Now that you have your UI laid out, it’s time to make it do something. Before we dive into this lesson, some things to recall from your previous units:
- Logic is the thing that makes your application actually do things.
- Logic needs to be defined as a flow of events, actions, and functions.
- Events are triggers, actions are responses, and functions produce a result.
If you think about the above in terms of the barcode scanner app work-flow, scanning the barcode is the trigger event, the action is that the barcode gets sent to the API, and the API returning the data is the result. Let’s look more closely.
Creating the Barcode Scanning Logic Flow
As we’ve covered before, logic is what actually creates the outcome in our applications. In SAP AppGyver, the visual logic canvas lets you build it out in a sequence.
We call these pieces of logic flow functions, and you can connect them to each other with the attached input and output nodes. You’ll see that, when you select any view component, the default flow function is always component tap, because that’s the most common event we use to trigger native actions in an app. Component tap is when the user physically taps or touches something on the screen.
- Select the Scan Barcode button. In the flow function library, you’ll find Scan qr/barcode.
- Drop it onto the logic canvas next to the component tap event and use the output node to connect the two.
To show some data from the barcode scanner, let’s also do the following.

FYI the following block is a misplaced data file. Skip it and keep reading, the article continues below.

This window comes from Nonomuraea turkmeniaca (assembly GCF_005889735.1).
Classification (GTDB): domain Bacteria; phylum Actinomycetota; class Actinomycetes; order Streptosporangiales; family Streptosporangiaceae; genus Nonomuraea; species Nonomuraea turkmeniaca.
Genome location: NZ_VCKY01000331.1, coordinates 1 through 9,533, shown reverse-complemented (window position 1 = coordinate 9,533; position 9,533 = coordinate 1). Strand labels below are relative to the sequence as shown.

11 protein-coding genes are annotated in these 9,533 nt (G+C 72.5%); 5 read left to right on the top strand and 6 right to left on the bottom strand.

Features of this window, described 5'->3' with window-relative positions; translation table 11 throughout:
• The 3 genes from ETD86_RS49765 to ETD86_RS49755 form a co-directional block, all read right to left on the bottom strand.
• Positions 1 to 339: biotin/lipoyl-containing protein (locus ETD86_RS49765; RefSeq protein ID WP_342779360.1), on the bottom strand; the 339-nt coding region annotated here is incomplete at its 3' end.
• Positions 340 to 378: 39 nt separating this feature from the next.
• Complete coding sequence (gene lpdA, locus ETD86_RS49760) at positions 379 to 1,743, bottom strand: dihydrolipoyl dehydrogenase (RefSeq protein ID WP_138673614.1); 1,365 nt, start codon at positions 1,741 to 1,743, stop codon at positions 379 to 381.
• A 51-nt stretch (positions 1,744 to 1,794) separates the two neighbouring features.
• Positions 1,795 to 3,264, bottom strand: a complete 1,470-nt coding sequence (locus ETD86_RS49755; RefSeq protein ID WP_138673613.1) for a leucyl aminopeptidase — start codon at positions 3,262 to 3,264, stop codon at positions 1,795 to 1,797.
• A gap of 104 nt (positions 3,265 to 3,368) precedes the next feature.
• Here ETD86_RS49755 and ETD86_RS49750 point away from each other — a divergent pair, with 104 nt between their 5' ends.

- Select the Alert component from the Dialog section and drop it here.
You’ll see that there are several options for displaying a dialog, and more can be found in the marketplace.
Next, we need to set a binding that shows our barcode data in the dialog text. Remember that bindings can be used to create a link between a piece of data and a UI component.
- With the alert component selected, we can head to the properties panel and select this lettered icon.
- Select Output value of another node, then select Scan QR/barcode. We only have one option here for QR barcode content, so select that one and save.
- Now we can open the camera and scan a barcode, and the numbers from the scanned barcode are displayed in the Alert dialog box.
We’ve got our barcode scanner up and running with the logic. Now, it’s time to start working with our main resource for this app, the OpenFoodFacts API.
You’re getting closer to completing your first app! You’ve built the underlying process for how the application should work, for the app to follow the work-flow defined for the user interface. Now, we need to power that with data. Let’s move onto the API, your data resource.